New technologies and consumer demand for cleaner energy are rapidly transforming the power sector. This transformation is most evident in the advent of distributed energy resources (DER) -- a marriage of information technologies with the power grid. Call it the internet of electricity.
DER is a package of customer-side technologies including energy efficiency, demand response, distributed generation and storage (both thermal and electric), and smart electric vehicle charging. These technologies can play a critical role in increasing the efficiency and reliability of the power system, reducing costs, and integrating increasing levels of variable renewables, like wind and solar. They can benefit both consumers and grid managers.
As part of America’s Power Plan, Rocky Mountain Institute looked at the potential for DER and the barriers that are standing in their way.
(Note: Owen Smith of the Rocky Mountain Institute will be speaking at GTM's Solar Market Insight Conference on December 10th about the future of net metering and rate design.)
The growth of DER is something of a wild card in the power sector. Under the traditional system of central-station power plants and transmission lines, there is a high degree of control from regulators about how much gets developed. Even in competitive markets, independent power plant developers are keenly aware of market trends and do not risk billion-dollar investments lightly.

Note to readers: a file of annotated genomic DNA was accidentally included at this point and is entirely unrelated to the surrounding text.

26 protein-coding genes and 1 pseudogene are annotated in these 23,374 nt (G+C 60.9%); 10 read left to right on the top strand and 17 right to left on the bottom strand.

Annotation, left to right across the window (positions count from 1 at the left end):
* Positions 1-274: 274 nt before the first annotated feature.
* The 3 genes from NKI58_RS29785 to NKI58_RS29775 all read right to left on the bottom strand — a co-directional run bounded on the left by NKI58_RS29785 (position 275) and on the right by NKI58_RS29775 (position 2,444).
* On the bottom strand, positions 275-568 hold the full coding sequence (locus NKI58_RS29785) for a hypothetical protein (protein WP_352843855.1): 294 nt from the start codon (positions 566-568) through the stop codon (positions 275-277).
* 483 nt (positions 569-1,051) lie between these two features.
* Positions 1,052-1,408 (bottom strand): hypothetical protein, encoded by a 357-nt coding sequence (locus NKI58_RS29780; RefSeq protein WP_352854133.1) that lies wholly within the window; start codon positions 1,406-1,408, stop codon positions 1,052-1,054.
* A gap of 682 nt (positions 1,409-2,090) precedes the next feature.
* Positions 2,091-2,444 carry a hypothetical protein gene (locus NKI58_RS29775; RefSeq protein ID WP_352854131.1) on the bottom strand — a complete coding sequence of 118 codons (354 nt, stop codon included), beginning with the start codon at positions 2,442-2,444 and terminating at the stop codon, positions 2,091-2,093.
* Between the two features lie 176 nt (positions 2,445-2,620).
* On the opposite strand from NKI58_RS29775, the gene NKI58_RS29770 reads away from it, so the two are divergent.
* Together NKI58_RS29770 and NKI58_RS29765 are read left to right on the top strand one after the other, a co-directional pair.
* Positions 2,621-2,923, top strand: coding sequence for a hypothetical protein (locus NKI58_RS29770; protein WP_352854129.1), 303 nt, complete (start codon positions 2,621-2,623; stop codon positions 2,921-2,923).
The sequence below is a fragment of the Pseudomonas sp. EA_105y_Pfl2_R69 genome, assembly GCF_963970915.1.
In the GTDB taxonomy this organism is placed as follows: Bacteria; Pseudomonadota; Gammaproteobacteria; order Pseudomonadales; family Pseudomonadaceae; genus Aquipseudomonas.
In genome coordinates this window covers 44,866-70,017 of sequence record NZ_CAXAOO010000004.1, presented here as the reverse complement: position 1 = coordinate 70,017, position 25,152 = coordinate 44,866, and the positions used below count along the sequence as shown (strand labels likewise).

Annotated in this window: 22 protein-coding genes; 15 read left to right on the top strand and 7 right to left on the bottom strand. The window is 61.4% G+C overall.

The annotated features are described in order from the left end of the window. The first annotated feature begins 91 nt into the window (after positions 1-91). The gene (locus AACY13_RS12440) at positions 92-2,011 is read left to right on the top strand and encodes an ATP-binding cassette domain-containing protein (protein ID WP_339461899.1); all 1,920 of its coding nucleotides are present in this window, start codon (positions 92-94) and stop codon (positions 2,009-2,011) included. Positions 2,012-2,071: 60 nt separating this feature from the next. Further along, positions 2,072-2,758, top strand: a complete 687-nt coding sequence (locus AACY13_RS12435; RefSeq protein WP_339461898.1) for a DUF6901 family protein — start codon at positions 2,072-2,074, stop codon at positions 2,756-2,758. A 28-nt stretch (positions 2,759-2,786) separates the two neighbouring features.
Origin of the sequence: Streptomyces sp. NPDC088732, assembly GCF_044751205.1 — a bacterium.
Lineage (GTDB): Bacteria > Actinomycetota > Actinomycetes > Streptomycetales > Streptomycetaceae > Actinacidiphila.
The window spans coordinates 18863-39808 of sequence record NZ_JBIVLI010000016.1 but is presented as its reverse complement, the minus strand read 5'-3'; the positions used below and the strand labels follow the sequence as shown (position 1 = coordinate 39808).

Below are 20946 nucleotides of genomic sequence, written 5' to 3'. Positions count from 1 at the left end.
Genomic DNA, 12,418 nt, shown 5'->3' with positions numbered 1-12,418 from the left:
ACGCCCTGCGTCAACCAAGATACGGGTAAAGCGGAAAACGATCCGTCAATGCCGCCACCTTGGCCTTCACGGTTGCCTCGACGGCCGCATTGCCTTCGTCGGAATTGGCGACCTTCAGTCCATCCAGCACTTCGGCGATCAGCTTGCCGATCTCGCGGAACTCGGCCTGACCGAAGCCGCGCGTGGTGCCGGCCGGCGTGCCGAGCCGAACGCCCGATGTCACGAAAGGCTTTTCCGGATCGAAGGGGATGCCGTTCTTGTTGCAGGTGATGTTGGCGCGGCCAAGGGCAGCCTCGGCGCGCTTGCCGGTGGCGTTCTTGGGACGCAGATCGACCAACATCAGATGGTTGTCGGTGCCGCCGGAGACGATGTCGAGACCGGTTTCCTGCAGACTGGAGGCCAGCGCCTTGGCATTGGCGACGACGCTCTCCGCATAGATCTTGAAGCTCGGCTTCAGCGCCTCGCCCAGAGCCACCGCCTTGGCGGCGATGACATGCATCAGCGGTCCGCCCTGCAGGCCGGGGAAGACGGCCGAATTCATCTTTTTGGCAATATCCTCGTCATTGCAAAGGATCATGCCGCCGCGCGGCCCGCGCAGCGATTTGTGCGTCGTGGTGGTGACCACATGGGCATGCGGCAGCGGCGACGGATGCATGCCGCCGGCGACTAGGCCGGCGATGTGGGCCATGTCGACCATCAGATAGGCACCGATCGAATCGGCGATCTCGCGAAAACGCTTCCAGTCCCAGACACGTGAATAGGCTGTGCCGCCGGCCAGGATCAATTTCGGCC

But demand-side technologies are driven by consumers. Their decisions are made to meet their own needs, not those of the whole system. As long as efficiency, distributed generation and smarter controls deliver value to consumers, their use will continue to grow.
How big a contribution can they make? Some examples suggest we are in the early stages of the revolution being wrought by distributed energy resources.
PJM demand response
The PJM Interconnect is the largest power market in the world, serving 60 million customers from the Mid-Atlantic to Chicago. PJM has enthusiastically embraced demand response, where customers use internet and automated controls to respond to calls for conservation and the market price of electricity in real time. Controls can automatically change the temperature of thermostats, dim lights, briefly turn off water heaters and refrigerators, and otherwise give the grid a break.
Demand response is an evolution of what utilities have done for years, called direct load control. But better information technology has enabled it to be refined to be faster, more reliable and more attractive to consumers.